Mani's teaching is designedly a synthesis. He has specially acknowledged his indeptedness to Zoroaster, buddha and Jesus, whom he regarded as "poineer revealers of truth which he came to fulfil". From Zoroastrianism he took the doctrine of the fundamental struggle between Spirit and Matter as the basis for the solution of the problem of Good and Evil. In the teachings of Buddha he found the essential lessons for the conduct of life which should be accepted by all men everywhere. And in Jesus he recognized "the verified ideal of Life". He supplemented his teaching by incorporating the doctrines of Hinduism, and the old Babylonian beliefs which had survived to his days. And in his teaching we may also trace a strong admixture of Gnostic, Neo-platonic doctrines. This eclectic character of Mani's teaching made it easier to be adopted by any person professing any faith, for they would pass themselves off as a sect of their original creed. As it was Mani's teaching was received kindly at first, and even King Shapur I became his friend and protector.

But this new teaching did not quite suit the orthodox and narrow-minded Zoroastrian priesthood. Opposition to Mani's views grew stronger daily and at least Shapur I had to advise Mani to leave the country and to go into exile. Mani thereupon left Iran and for many years wandered about all over Central Asia, penetrating as far east as China. It was during these years of wandering that he gave final shape to his teachings, which were then committed to writing. His creed spread rapidly throughout Central Asia and he had a considerable number of followers among the Chinese. His faith continued in the East till about the 17th century of Christ.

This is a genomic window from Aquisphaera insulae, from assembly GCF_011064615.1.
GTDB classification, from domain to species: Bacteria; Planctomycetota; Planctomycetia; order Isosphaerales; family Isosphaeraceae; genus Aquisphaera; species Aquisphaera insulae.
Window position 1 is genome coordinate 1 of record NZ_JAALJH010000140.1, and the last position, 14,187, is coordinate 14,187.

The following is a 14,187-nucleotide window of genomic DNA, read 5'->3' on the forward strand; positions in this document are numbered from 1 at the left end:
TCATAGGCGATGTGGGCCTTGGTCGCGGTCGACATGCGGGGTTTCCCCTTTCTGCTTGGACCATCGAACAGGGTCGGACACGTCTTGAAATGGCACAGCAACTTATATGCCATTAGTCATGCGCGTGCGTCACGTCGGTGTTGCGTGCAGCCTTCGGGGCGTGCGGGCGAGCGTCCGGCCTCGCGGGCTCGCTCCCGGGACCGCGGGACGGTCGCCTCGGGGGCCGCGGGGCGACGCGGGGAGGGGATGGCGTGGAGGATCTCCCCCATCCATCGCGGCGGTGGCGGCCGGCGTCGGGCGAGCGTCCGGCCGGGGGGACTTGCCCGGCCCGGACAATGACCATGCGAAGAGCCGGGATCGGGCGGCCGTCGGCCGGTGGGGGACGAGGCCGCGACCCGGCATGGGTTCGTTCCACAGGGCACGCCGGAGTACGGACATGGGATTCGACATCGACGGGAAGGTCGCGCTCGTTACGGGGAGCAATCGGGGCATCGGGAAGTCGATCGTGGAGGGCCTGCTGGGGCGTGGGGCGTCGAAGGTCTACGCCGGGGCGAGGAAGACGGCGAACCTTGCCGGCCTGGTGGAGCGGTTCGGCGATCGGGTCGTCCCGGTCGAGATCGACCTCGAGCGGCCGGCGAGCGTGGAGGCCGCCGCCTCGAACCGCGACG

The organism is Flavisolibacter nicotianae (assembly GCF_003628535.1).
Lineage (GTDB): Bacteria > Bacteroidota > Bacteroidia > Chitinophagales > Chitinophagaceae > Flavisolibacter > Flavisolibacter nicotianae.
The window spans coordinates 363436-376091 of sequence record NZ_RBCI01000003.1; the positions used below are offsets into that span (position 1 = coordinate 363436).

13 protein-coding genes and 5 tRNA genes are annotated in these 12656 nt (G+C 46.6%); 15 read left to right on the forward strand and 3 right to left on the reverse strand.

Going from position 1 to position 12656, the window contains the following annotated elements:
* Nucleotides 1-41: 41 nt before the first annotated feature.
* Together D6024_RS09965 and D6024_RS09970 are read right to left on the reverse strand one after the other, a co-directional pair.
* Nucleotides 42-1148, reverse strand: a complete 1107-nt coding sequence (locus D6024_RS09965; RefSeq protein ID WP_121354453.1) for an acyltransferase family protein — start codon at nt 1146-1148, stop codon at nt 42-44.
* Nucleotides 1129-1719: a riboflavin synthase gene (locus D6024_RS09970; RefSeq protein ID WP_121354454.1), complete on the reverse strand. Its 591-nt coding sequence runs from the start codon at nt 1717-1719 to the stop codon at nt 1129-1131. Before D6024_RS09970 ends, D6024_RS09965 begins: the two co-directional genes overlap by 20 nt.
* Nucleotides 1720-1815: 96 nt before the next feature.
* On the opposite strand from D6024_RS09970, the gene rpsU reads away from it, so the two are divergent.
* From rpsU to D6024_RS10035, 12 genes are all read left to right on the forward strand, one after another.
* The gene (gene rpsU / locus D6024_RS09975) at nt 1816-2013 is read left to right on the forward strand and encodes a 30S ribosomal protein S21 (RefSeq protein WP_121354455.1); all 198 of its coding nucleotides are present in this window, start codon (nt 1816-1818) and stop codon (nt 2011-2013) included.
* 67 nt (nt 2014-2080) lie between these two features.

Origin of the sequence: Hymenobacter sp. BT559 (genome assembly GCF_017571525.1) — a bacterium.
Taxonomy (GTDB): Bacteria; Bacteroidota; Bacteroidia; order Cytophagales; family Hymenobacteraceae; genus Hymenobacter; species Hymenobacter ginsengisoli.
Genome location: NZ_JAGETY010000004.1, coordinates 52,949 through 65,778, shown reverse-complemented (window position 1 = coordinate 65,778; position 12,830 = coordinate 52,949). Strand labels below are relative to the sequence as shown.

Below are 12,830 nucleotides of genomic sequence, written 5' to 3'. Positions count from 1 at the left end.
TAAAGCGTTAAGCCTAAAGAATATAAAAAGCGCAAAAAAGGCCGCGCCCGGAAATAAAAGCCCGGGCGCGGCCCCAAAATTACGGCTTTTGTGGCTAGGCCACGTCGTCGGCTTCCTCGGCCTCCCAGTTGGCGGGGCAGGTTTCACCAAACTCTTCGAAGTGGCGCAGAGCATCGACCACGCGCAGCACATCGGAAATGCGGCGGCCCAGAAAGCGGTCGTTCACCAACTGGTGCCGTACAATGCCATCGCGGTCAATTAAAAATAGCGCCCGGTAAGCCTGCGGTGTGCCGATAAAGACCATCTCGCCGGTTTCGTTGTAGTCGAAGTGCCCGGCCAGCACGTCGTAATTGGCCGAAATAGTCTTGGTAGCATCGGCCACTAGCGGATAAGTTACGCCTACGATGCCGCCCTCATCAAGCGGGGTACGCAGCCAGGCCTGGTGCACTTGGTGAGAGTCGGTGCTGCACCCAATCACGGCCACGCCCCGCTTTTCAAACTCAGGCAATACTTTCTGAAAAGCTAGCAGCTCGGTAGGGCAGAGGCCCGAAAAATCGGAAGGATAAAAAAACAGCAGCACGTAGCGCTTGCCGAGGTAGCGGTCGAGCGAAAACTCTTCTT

Mani remained in exile till the death of Shapur I in 272 A.D. He came back to Iran and was well-received by Shapur's successor Hormazd I. But when Hormazd I died after a very short reign (272-273 A.D.) his successor, Bahram I, showed his strong dislike for Mani by putting him to a horrible death. His followers were cruelly persecuted and the Faith of Mani was banned throughout the whole Iranian Empire. So his followers migrated westward and southward. Passing through Egypt the religion spread all along the northern coast of Africa and from there it penetrated to Sicily and to Spain and thus spread all over Europe. For several centuries it continued active all over Europe disguised as various "heretical" sects of Christianity. One very notable Manichaean was St. Augustine, who was brought up in this Faith in his youth before he took up his active work for the Church of Christ. In Bulgaria Manichaeism appears as the sect of the Bogomil (beloved the God), in Italy it appeared as the Cathari, another "heretical" sect. The last record of this religion is found among the Albigensis in southern France, who were ruthelessly massacred by the orthodox Catholics there.

In the East the stranghold of the Manichaeans was the kingdom of the Uigurs, and there they flourished in peace until the Uigurs themselves lost their kingdom. In China they seem to have faded out gradually.

The main teaching of Mani concerned the struggle between Good and Evil. This is due, according to him, to the existence of the Twin Principles from the beginning and the struggle is to go to all eternity. Mani taught that Light was Spirit and hence "good" and that Darkness was Matter and consequently "evil", Mani recognized three principal "Ages". The first "Age" was before this visible universe came into being, when the Two Principles were entirely separated. In the second "Age" our present age, Darkness burst through the dividing partition into the region of Light, and this resulted in universal conflict. The third "Age", which will see the final consummation, will bring the final triumph of Truth and Light and the complete separation, as in the first "Age", of the Realm of Light and the Realm of Darkness.

1. The Author did a mistake and wrote that Mani brought up as a Zoroastrian. But Mani and his father, Fatik, were Mandaeans. noted by Nima. Back

Abstracted from : Three forgotten religions, I.J.S. Taraporewala, New York, 1950